Halladay throttled the Yankees, 2-0, spinning a three-hitter and doing his best imitation of Josh Beckett in the 2003 World Series. On a night when Randy Johnson also threw a complete game with nine strikeouts, Halladay shone brightest. “He was nasty, that’s just the bottom line,” Derek Jeter said. “Everyone talks about the great pitchers in the game: Clemens, Randy, Pedro,” Jeter added, referring to Roger Clemens and Pedro Martínez. “They need to start talking about Halladay, because he’s as good as they come.”

With the Big Unit out to a poor start along with the rest of the team, the judges now will be out for a good long time to determine whether Boston, with Wells, or New York was craftier in their selection of guys my age as starting ace.

Baseball has won me back. I have box seat tickets for a Pawtucket Sox game in late July and may even take the kids to see a Jays game from the cheap seats – seats you can actually afford at nine bucks and seats that are actually available. I may even drag them over the river to see the Watertown Wizards of the NYCBL. June 18th there is a whuppin’ of Glens Falls scheduled at 3 pm on a Saturday. Soon, CFL will start up. Soon, there will be talk of NFL. Soon, Bettman will be fired and, someday, the new 16 team NHL will figuring out how to get a revenue stream when you force a lock-out and declare that you will not use replacement players.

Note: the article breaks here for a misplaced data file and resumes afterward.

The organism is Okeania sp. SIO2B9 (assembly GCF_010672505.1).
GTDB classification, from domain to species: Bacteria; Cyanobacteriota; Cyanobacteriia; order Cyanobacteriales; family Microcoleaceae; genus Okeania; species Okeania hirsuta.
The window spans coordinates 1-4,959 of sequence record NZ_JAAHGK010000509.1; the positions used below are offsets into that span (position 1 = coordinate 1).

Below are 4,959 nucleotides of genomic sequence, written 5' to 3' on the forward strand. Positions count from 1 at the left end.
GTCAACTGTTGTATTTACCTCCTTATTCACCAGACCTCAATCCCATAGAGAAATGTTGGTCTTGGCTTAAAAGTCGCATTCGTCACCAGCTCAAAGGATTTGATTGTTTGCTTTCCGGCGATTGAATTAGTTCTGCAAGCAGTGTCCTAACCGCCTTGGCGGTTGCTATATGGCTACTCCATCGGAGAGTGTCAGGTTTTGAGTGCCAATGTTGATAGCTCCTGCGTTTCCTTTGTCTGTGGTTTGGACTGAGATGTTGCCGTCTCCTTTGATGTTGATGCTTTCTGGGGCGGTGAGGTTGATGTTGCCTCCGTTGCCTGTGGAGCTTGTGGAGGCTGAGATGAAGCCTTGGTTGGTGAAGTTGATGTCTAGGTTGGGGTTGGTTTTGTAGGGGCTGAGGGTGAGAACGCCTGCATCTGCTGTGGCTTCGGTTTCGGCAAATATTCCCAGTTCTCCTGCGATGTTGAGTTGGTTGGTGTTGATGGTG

Election Watch: Tories